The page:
This lawsuit also concerns the fact that Trump wanted to keep his company ownership when he was elected as the new president of the United States.
In January, Trump announced his investments and business assets would be conveyed to a trust ahead of his inauguration on Jan. 20.
Trump retains ownership of his company and is to receive regular updates, the newspaper said.
The high-profile lawsuit claims that Trump is in violation of Article I, Section 9, Clause 8 of the US Constitution, the so-called Emoluments Clause.
Republican lawmakers have shown little interest in holding President Donald Trump accountable for much of anything. But by still owning a stake in those businesses, and profiting from them, many ethics experts have said that the president's plan did not go far enough.
Mr Trump already faces a similar lawsuit that was brought in January by plaintiffs including an ethics non-profit group.
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Racine said he and Frosh chose to act because the Republican-controlled Congress has "wholly failed to fulfill its responsibility of serving as a check and balance on the president".
The lawsuits contend that Mr. Trump violates the "emoluments" clause by receiving economic benefits from owning a company that rents rooms and spaces to foreign governments in NY and the District of Columbia. The Washington Post reported that the Kuwaitis even moved their booking to Trump's place, foregoing the Four Seasons, a hotel they had booked for years. A nonprofit restaurant group and others have joined the suit since.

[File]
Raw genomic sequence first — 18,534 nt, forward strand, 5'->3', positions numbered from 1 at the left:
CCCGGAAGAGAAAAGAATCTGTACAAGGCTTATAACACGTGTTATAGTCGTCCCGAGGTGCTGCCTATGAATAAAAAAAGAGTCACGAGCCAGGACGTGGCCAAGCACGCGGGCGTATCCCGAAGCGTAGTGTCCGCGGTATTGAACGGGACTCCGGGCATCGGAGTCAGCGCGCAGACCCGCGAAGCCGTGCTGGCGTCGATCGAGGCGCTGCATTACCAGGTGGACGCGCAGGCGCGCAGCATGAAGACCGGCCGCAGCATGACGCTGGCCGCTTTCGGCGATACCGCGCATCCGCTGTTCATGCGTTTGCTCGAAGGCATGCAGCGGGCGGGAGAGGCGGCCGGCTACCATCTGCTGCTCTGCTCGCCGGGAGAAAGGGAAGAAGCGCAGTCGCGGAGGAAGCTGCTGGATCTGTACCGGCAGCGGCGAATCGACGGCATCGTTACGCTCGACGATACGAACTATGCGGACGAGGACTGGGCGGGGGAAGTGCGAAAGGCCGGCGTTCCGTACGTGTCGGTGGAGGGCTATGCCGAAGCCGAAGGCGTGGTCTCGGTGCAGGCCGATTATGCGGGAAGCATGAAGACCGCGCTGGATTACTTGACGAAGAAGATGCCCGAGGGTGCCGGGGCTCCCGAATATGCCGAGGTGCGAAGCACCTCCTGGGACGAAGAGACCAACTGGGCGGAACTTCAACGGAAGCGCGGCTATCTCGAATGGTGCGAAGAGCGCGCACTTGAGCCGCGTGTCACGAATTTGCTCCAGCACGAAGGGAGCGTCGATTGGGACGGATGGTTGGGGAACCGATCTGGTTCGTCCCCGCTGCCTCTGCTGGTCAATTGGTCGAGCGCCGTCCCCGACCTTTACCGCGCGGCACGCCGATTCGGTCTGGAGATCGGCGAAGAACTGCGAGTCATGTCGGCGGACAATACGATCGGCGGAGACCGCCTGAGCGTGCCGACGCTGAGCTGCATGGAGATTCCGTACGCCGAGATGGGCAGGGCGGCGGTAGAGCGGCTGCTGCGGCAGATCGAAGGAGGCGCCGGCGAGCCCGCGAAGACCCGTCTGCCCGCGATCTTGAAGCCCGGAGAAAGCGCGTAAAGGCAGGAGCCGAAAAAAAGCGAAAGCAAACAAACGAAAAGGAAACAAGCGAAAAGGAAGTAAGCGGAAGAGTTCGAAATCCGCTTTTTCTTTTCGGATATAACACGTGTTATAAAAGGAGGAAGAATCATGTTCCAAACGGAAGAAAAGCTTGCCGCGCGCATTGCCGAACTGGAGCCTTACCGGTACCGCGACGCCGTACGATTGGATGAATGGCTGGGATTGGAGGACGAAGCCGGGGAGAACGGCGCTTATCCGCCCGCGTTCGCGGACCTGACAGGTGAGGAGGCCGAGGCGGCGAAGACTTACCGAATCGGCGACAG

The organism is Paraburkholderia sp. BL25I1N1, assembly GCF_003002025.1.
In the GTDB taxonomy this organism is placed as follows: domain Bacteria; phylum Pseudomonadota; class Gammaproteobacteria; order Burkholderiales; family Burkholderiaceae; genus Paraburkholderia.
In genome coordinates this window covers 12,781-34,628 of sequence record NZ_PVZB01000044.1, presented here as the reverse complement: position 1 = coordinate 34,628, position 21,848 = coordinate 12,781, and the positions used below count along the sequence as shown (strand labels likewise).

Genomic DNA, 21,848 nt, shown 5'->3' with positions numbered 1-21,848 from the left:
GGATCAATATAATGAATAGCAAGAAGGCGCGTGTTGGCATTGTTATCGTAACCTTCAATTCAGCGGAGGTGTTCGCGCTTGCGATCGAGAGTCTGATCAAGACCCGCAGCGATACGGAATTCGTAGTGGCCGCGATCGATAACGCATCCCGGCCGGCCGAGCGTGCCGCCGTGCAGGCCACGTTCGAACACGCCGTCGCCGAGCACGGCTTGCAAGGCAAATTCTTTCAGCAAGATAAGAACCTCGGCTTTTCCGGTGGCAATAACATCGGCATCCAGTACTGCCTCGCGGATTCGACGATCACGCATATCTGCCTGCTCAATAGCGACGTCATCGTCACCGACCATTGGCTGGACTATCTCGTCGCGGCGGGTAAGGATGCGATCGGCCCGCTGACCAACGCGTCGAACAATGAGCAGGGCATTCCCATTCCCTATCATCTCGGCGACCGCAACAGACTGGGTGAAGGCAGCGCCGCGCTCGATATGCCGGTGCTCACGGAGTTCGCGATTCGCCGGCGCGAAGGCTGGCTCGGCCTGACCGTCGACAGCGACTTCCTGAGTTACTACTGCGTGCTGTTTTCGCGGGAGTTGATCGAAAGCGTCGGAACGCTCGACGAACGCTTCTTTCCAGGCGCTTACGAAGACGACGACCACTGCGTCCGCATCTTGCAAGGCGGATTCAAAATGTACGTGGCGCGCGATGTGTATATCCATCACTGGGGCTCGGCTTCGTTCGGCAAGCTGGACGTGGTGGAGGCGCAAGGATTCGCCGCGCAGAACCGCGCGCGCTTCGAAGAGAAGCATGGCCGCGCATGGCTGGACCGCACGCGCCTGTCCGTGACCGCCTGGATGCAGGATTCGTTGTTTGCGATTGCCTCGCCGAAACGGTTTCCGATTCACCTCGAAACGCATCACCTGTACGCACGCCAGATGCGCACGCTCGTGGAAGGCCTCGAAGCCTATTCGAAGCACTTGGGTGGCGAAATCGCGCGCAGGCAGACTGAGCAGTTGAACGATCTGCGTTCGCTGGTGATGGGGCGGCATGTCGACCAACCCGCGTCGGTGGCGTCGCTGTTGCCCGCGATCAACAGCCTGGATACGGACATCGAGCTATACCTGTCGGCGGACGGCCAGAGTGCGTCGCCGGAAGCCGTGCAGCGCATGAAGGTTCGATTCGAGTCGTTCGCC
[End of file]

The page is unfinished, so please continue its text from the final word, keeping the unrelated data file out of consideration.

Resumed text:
As I said in a previous post, I think Donald Trump eventually will resign the USA presidency and that he'll concoct some excuse for doing so, which might be that the federal government is treating him unfairly regarding his financial empire.
White House press secretary Sean Spicer on Tuesday disputed that Trump's interests in his businesses violated the emoluments clause, pointing to the arguments raised by the Justice Department in its motion to dismiss the case in NY.
The Justice Department sought to have that suit dismissed on Friday, arguing that none of the plaintiffs suffered an injury that would give them standing to sue, according to papers filed in Manhattan federal court.
Payments to Trump's hotels do not qualify as a violation of the emoluments clause, which is meant to cover personal services performed by the president, the government said.
RACINE: President Trump is flagrantly violating the Constitution which explicitly bars presidents from receiving gifts or inducements from foreign or domestic government entities.
The attorneys general are also seeking the release of copies of Trump's personal tax returns to determine his involvement in foreign business dealings.